This was followed by promotion to permanent lieutenant general in July 1990 and assignment as deputy chief of staff for operations and plans and Army senior member, Military Staff Committee, United Nations, Washington, D.C., from 1990 to 1991. Reimer received his fourth star in June 1991, serving as Vice Chief of Staff of the United States Army from 1991 to 1993. He then served as commanding general, United States Army Forces Command, Fort McPherson, from 1993 to 1995 before being selected as Chief of Staff of the United States Army.

Reimer has been credited with revamping the Army during a period of high-tempo deployments, including peacekeeping in Bosnia-Herzegovina and Kosovo. Reimer retired from active service in August 1999. The United States Army has named their digital library after him.

Post-retirement / HonorsEdit

After retirement, Reimer served as director of the Oklahoma City National Memorial Institute for the Prevention of Terrorism, testifying before the Congressional Subcommittee on National Security, Emergency Threats and International Relations on April 29, 2003. He has also served on the boards of Microvision, DRS Technologies, Plato Learning and Mutual of America Life Insurance. He wrote the foreword to Thomas P. Odom's 2005 book Journey Into Darkness: Genocide In Rwanda.

Reimer is on the Board of Directors for the Arlington, Virginia-based consulting firm Detica, formerly DeticaDFI and DFI International. He is also serving as the Chairman of the Board for VirtualAgility, Inc. (VA),[3] a software development firm that provides browser-based environments that support interoperation among disparate groups and organizations. VA systems resolve several of the most urgent challenges currently facing emergency, disaster and business continuity planners.[4] He is currently the President of Army Emergency Relief[5]

In 1997, Reimer was inducted into the "Oklahoma Hall of Fame". Country Music Star Vince Gill[6] was also among five others inducted with Reimer. Oklahoma Hall of Fame[7]

In 1999, Reimer was among the first six inductees to the "Oklahoma Military Hall of Fame". Oklahoma Military Hall of Fame[8]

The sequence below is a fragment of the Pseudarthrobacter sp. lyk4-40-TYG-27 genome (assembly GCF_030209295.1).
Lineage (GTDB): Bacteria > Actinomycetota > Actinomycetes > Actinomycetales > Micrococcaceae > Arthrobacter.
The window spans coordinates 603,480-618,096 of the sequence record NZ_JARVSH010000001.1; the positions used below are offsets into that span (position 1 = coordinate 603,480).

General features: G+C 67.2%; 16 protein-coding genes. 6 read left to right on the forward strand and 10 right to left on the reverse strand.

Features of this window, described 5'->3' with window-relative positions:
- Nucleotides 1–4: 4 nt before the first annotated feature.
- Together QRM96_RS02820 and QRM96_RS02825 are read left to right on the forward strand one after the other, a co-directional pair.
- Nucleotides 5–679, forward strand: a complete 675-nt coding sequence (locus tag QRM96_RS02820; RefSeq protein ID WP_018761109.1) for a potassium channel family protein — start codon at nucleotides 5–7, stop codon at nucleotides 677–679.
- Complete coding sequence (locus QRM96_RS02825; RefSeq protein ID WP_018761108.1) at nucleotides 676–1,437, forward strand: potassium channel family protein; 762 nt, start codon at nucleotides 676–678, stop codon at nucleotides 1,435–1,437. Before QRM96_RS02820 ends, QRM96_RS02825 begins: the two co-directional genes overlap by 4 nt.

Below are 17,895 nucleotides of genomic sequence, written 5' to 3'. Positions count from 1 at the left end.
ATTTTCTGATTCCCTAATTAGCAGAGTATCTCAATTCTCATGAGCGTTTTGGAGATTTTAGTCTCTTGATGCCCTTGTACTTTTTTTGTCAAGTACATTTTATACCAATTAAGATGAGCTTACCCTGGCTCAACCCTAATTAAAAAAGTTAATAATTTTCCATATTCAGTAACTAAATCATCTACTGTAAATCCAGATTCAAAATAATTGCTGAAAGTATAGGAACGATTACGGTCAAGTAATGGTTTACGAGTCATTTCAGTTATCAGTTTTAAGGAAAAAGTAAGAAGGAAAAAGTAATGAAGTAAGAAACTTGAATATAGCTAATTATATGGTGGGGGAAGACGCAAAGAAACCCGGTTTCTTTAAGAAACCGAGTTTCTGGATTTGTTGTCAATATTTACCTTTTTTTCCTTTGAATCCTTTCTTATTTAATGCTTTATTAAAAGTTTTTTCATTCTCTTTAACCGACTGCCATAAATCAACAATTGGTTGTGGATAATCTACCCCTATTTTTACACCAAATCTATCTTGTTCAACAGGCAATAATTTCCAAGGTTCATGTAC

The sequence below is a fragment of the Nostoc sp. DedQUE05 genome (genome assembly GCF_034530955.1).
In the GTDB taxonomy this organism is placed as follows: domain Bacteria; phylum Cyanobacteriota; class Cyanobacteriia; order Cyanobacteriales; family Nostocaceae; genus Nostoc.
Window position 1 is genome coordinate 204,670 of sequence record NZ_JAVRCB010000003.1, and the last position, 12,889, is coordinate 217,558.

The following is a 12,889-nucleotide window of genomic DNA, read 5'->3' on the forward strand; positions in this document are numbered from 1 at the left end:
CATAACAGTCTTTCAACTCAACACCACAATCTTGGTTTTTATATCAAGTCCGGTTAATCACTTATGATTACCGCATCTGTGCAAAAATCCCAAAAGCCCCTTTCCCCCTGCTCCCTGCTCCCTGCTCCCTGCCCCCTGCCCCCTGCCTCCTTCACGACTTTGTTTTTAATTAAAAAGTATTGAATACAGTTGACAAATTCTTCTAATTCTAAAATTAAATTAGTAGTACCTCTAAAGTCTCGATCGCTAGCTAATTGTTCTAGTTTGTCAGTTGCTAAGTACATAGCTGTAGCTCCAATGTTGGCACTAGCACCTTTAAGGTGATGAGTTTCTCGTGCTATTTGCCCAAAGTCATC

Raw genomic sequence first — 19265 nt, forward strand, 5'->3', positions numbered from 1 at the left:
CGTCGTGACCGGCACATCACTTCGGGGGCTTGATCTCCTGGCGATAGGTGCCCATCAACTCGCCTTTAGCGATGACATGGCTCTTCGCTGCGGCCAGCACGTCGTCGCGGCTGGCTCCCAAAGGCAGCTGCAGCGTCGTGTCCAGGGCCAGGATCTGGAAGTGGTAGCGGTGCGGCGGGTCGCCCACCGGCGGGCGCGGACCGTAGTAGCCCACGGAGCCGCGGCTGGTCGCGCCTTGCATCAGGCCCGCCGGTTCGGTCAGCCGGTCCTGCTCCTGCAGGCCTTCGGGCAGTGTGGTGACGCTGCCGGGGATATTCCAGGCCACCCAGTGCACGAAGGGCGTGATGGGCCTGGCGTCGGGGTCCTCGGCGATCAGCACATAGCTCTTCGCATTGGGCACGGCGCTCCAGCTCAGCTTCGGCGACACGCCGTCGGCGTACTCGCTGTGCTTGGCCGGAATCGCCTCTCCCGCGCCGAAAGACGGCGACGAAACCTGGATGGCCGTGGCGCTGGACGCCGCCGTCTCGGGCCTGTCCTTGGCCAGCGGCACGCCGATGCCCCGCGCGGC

In 2011, Reimer received the "Distinguished Graduate Award" from the United States Military Academy at West Point. USMA Distinguished Graduate Award[9]

The General Dennis J. Reimer Training and Doctrine Digital Library is an electronic "library without walls". The Library is the single repository of approved Army training and doctrine information. The Army Doctrine and Training Digital Library (ADTDL) is a U.S. Army Training and Doctrine Command (TRADOC) Information Management Support Council (IMSC) sanctioned project. It is the official repository of approved Army doctrine and, as described in TRADOC Regulation 350-70. This Library has been dedicated to General Dennis J. Reimer.

Reimer was honored on Friday, November 22, 2018 by the Thayer Hotel in West Point and had room number 538 dedicated in his honor. Among the speakers at the event included Lieutenant General Robert F. Foley, Major General John G. Meyer and Charles M. Reimer. Some of the other notable recipients of room dedications are: Colonel Buzz Aldrin (class of 1951), NASA Apollo 11 Eagle Pilot and second man to walk on the moon; James V. Kimsey (class of 1962), founder of America Online; and Lieutenant General Robert F. Foley (class of 1963), who is a Congressional Medal of Honor recipient.

Reimer is married to Mary Jo (Powers) Reimer of Fargo, North Dakota. They have two children and four grandchildren.

Awards and decorationsEdit


  1. ^ "General Dennis Joe Reimer". The Army Historical Foundation. 21 January 2015. Archived from the original on 6 Feb 2017. Retrieved 5 April 2018. Cite uses deprecated parameter |dead-url= (help)
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  5. ^ "Army Emergency Relief – Message from the President". Army Emergency Relief. Archived from the original on 15 Mar 2016. Retrieved 27 Aug 2018. Cite uses deprecated parameter |dead-url= (help)
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Further readingEdit

External linksEdit

Military offices
Preceded by
Gordon R. Sullivan
Vice Chief of Staff of the United States Army
Succeeded by
J. H. Binford Peay III
Chief of Staff of the United States Army
Succeeded by
Eric Shinseki